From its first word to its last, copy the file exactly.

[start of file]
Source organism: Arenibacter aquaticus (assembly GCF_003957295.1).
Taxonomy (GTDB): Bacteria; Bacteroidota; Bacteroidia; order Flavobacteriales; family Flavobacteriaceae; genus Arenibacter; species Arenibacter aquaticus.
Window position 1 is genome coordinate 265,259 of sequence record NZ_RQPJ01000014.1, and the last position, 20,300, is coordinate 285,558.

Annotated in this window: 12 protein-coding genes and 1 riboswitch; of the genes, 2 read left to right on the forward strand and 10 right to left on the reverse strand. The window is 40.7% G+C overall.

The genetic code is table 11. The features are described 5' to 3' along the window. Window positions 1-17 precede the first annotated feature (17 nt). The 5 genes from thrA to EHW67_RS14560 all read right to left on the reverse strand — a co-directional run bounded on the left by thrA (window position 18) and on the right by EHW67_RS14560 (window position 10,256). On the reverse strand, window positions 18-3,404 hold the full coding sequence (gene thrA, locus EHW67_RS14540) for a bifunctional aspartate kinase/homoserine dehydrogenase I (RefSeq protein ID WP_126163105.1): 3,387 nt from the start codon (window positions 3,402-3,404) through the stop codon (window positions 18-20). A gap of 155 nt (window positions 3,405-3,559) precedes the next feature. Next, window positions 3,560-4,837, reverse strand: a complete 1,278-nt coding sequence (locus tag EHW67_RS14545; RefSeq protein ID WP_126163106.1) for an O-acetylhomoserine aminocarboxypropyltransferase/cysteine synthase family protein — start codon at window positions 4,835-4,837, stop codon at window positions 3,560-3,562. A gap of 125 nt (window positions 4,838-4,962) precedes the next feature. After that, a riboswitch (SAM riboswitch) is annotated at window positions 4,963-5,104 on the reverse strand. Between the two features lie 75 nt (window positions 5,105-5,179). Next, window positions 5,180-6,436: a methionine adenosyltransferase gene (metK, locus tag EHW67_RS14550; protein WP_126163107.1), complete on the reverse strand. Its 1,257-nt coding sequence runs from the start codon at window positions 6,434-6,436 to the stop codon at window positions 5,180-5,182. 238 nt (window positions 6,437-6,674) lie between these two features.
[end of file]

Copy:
Source organism: Arenibacter aquaticus (assembly GCF_003957295.1).
Taxonomy (GTDB): Bacteria; Bacteroidota; Bacteroidia; order Flavobacteriales; family Flavobacteriaceae; genus Arenibacter; species Arenibacter aquaticus.
Window position 1 is genome coordinate 265,259 of sequence record NZ_RQPJ01000014.1, and the last position, 20,300, is coordinate 285,558.

Annotated in this window: 12 protein-coding genes and 1 riboswitch; of the genes, 2 read left to right on the forward strand and 10 right to left on the reverse strand. The window is 40.7% G+C overall.

The genetic code is table 11. The features are described 5' to 3' along the window. Window positions 1-17 precede the first annotated feature (17 nt). The 5 genes from thrA to EHW67_RS14560 all read right to left on the reverse strand — a co-directional run bounded on the left by thrA (window position 18) and on the right by EHW67_RS14560 (window position 10,256). On the reverse strand, window positions 18-3,404 hold the full coding sequence (gene thrA, locus EHW67_RS14540) for a bifunctional aspartate kinase/homoserine dehydrogenase I (RefSeq protein ID WP_126163105.1): 3,387 nt from the start codon (window positions 3,402-3,404) through the stop codon (window positions 18-20). A gap of 155 nt (window positions 3,405-3,559) precedes the next feature. Next, window positions 3,560-4,837, reverse strand: a complete 1,278-nt coding sequence (locus tag EHW67_RS14545; RefSeq protein ID WP_126163106.1) for an O-acetylhomoserine aminocarboxypropyltransferase/cysteine synthase family protein — start codon at window positions 4,835-4,837, stop codon at window positions 3,560-3,562. A gap of 125 nt (window positions 4,838-4,962) precedes the next feature. After that, a riboswitch (SAM riboswitch) is annotated at window positions 4,963-5,104 on the reverse strand. Between the two features lie 75 nt (window positions 5,105-5,179). Next, window positions 5,180-6,436: a methionine adenosyltransferase gene (metK, locus tag EHW67_RS14550; protein WP_126163107.1), complete on the reverse strand. Its 1,257-nt coding sequence runs from the start codon at window positions 6,434-6,436 to the stop codon at window positions 5,180-5,182. 238 nt (window positions 6,437-6,674) lie between these two features.